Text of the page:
I've talked about researching different therapies, but I haven't mentioned what we've tried. When I first began my quest to find the "perfect" therapy, one that stood out to me was DIR/Floortime. You can read a detailed description of what DIR/Floortime is here. Essentially it is a child-led form of therapy that encourages the adult to get on the child's level and try to share in his or her interests. The goal is to engage the child and create "circles of communication" between the child and therapist/parent/teacher/etc. Here is another great explanation of the method. I was created by Dr. Stanley Greenspan, and I learned a lot about it from reading his book Engaging Autism. What interested me the most was the focus on going with the child's interest and joining in with their play. I decided that I wanted to give Floortime a try and found an EI agency in the area that specialized in the therapy. I called up our service coordinator and requested a change in service providers. Soon we had a new teacher and a new SLP, both of whom were trained in Floortime. As usually, J did a great job of adapting to the change and welcomed them with open arms. Or at least with his little hand, guiding them into our living room and getting ready to play with them. The sessions looked quite different from the one's he had with his previous therapists. His new SLP didn't bring the bag of toys he had grown accustomed to. Her goal was to build upon his interests in his natural environment. If he wanted to walk around the house, we followed him. If he wanted to play with a toy we did our best to join in. We were tying to "woo" him into engaging with us. If he busy with something and not paying us any attention we would try to playfully get in his way to encourage him to interact with us. I found that much of, what I was already doing with J on a day to day basis mirrored Floortime pretty well. His teachers repeatedly encouraged our interactions, and commented that we have a strong bond. That was great to hear.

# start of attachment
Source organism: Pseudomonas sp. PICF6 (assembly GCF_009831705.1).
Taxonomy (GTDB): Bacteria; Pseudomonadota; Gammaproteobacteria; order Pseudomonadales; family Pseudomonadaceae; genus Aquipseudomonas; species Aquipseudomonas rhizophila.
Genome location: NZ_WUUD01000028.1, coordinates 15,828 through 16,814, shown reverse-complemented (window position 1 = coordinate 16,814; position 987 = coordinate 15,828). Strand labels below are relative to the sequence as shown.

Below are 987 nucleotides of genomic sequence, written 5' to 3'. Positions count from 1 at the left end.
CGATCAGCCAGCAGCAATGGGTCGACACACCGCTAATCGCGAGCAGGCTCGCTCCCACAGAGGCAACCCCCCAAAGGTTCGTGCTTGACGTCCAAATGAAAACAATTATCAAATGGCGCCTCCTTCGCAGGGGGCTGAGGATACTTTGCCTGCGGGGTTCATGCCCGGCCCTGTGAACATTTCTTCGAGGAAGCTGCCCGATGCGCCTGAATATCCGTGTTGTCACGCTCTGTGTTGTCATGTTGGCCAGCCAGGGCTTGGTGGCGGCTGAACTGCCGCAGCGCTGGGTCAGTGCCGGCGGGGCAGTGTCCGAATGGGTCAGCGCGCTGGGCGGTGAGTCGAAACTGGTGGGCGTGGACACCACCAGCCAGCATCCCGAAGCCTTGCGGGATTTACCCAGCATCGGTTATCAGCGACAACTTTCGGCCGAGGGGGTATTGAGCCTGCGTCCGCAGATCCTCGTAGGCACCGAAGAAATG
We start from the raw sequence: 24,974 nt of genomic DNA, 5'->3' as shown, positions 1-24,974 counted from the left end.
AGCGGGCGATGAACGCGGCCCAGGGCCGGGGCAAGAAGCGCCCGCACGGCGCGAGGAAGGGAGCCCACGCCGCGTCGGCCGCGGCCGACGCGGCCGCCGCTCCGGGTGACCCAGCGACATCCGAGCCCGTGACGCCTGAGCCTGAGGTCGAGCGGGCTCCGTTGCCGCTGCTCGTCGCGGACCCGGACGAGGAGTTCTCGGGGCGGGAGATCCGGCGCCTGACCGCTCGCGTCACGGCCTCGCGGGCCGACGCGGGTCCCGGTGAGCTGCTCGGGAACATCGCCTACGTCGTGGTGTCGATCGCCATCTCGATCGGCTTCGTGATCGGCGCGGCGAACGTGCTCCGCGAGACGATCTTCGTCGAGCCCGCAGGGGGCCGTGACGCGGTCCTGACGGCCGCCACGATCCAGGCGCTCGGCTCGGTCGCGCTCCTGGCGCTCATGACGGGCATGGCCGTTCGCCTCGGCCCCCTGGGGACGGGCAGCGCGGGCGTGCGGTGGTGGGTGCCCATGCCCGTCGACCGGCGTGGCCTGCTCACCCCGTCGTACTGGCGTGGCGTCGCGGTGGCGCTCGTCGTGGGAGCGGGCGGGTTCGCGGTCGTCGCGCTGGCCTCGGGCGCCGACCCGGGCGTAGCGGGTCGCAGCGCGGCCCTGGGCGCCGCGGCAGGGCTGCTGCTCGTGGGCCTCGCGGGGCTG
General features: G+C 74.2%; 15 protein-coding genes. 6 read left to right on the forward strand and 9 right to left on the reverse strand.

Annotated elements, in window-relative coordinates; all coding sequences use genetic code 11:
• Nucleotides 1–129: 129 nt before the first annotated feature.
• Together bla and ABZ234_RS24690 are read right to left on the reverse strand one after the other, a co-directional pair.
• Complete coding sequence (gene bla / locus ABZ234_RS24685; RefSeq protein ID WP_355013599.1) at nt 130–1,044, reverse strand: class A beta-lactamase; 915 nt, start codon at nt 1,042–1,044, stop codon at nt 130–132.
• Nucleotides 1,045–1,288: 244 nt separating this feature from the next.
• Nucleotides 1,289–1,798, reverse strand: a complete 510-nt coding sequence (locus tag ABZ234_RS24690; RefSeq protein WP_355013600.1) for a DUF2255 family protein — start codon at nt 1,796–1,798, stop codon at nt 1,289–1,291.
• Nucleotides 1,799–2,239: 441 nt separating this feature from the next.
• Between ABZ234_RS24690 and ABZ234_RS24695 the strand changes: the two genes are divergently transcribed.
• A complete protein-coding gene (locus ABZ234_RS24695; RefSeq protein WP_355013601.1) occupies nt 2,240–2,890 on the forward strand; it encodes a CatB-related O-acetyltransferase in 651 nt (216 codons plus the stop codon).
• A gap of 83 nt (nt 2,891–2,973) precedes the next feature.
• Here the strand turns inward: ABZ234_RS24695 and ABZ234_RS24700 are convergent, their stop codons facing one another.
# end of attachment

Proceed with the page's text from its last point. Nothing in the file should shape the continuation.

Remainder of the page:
Over the course of the summer we requested yet another increase in services and went from 3 days of 45min sessions to 5 one hour sessions each of ST and special instruction. I also requested an OT eval and J was approved for 2 one hour sessions a week. Suddenly we were very busy, with therapists coming to our house for 12 hours a week. Giving up your home to "strangers" for that amount of time definitely takes some getting used to, but his teachers quickly came a part of our routine and daily lives.
As time moved on I continued to research and read up on different therapies. I was reading books, blogs, articles, etc. I kept reading about Applied Behavior Analysis (ABA) and the success that many have had with it. I was beginning to think that J needed a bit more structure to continue to improve. Our Floortime sessions were starting to all look similar. J enjoyed going up to our second floor and exploring/running away from us. Many of our sessions were spent following him around from room to room. He also got into the habit of leading one of his therapists to the computer to watch one of his favorite videos, and too much time was being spent watching Moose A Moose. I decided that I wanted to add in some ABA to the therapy mix. Floortime and ABA are very different styles of therapy, and many don't agree with mixing the two. I have read of many cases where the two styles working side by side successfully though, and I want to give it a try.
There is a great school in our area that specializes in ABA. I found that there was a waitlist, but that a spot would open up in September. I asked that our service coordinator put a request for the therapy. I was nervous that it wouldn't be approved, as we had recently been granted an increase in services. We were already receiving 12hrs of therapy per week. The ABA would be 15hrs on it's own. It would take over his current 5 hours with his SEIT, but he would continue to receive his 5hrs of ST and 2hrs of OT per week. So all together he would be receiving 22 hrs a week of therapy. Once again our awesome service coordinator came through and everything was approved. He was also able to add in a social group one evening a week, which is geared towards kids with communication delays. A busy schedule to say the least. But everything I read talks about early and intensive inetrvention as being key to seeing growth, and I want to make sure J is able to take advantage of every opportunity available to him.
So here is our current schedule:
ABA - M-F from 9-noon
ST - M-F 3:30-4:30
OT - W&F 8-9
Social group M - 6:15-7:15pm
Yes, my not-yet 2 year old needs his own day planner - or at least I do to keep track of it all. In the next few weeks we will also be adding preschool into the mix. I will write more about that in an upcoming post. We are only 2 shortened weeks into ABA so far, so how effective it wil be with j remains to be seen.